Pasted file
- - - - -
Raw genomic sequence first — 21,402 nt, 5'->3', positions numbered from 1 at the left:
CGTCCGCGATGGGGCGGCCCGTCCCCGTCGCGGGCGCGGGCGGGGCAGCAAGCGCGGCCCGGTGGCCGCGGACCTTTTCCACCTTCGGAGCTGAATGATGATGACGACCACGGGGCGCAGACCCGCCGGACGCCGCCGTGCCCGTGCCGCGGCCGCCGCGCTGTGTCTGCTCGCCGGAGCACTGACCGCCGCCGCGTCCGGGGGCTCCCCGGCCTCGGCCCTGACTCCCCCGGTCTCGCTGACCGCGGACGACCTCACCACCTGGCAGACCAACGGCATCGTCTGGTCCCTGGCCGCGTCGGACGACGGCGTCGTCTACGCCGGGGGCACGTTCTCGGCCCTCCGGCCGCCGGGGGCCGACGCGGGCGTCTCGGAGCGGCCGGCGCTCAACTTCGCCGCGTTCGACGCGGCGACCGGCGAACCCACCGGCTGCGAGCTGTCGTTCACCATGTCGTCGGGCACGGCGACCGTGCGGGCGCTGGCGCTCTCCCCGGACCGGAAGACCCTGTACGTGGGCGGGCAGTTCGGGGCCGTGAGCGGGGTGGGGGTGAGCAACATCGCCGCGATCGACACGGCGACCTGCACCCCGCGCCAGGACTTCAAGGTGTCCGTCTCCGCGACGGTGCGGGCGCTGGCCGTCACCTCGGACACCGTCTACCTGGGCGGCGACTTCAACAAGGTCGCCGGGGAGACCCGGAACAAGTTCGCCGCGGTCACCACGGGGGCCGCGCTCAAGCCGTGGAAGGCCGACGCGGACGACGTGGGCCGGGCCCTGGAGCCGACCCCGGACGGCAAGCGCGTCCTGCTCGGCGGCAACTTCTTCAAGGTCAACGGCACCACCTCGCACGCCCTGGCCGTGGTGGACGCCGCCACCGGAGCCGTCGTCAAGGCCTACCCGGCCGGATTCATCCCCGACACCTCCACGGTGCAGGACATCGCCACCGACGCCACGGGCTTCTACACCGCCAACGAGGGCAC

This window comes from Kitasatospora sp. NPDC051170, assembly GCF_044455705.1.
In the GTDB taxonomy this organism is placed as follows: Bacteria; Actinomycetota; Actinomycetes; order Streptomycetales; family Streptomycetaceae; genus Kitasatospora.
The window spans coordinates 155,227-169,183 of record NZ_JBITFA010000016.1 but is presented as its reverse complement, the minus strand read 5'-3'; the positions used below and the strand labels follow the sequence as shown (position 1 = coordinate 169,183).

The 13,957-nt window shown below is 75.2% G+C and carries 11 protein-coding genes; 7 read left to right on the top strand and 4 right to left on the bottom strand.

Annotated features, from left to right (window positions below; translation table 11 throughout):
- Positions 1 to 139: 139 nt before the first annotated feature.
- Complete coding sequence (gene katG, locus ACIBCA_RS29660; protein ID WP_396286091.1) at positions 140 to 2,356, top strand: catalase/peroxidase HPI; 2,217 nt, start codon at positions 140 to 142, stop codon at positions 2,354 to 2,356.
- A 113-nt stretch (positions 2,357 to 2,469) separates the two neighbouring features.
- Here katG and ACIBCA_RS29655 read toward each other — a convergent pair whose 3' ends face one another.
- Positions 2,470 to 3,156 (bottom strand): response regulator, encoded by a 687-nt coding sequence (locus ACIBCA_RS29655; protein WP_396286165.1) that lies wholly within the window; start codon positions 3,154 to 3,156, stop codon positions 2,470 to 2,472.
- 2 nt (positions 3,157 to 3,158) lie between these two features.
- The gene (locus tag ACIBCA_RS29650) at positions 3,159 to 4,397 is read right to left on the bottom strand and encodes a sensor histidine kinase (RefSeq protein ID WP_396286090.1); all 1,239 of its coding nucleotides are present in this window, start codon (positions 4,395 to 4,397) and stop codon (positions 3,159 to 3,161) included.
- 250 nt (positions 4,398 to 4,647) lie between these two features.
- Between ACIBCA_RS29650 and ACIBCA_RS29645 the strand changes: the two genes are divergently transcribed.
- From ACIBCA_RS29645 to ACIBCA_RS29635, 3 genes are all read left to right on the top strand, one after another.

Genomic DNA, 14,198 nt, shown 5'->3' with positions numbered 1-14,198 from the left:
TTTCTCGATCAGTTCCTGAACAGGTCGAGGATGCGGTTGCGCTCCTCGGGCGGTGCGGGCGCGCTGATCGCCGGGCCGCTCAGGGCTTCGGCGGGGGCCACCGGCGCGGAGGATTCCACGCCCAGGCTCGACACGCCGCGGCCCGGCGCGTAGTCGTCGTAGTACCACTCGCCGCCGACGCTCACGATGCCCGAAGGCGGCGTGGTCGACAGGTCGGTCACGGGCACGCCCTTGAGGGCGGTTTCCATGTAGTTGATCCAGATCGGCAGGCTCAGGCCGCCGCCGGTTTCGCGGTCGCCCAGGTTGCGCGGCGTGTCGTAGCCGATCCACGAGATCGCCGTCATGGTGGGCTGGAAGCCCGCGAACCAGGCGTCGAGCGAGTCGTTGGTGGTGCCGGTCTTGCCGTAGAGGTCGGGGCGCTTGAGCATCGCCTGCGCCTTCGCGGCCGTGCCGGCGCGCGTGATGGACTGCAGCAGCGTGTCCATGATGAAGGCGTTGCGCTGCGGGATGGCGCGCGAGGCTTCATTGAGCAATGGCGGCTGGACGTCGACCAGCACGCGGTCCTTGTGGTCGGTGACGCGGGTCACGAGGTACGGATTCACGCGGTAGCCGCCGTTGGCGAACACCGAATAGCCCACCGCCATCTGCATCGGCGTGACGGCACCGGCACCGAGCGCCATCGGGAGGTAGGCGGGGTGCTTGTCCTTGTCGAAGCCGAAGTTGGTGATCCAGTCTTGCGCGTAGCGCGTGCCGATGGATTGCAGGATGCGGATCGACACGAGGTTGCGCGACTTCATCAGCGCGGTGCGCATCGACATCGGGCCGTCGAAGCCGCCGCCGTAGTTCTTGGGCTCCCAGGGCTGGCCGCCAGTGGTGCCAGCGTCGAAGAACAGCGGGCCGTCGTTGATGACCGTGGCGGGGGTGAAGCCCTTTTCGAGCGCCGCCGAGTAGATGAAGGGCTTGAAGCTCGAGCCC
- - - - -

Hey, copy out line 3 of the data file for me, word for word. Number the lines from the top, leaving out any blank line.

This window comes from Kitasatospora sp. NPDC051170, assembly GCF_044455705.1.